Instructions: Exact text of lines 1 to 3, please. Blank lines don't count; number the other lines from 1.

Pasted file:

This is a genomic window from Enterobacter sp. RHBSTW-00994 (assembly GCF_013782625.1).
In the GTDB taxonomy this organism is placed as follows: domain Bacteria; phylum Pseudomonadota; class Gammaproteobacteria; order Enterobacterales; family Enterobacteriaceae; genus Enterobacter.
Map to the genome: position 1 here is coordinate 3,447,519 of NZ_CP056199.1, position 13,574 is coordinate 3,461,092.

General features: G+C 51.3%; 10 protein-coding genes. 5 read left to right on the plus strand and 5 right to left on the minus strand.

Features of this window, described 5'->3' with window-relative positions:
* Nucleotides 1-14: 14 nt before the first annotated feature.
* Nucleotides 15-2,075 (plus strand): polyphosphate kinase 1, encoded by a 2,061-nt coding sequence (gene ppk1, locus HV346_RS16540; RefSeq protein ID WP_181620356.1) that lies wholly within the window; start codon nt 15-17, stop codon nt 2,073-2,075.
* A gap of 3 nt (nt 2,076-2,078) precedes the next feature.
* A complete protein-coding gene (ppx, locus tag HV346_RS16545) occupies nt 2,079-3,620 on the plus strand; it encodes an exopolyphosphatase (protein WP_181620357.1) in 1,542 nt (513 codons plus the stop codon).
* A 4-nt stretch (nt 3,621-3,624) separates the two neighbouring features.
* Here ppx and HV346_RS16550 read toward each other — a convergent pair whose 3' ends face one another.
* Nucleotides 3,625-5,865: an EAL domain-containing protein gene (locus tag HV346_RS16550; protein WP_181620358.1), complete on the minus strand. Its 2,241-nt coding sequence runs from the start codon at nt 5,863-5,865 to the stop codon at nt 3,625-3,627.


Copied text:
This is a genomic window from Enterobacter sp. RHBSTW-00994 (assembly GCF_013782625.1).
In the GTDB taxonomy this organism is placed as follows: domain Bacteria; phylum Pseudomonadota; class Gammaproteobacteria; order Enterobacterales; family Enterobacteriaceae; genus Enterobacter.
Map to the genome: position 1 here is coordinate 3,447,519 of NZ_CP056199.1, position 13,574 is coordinate 3,461,092.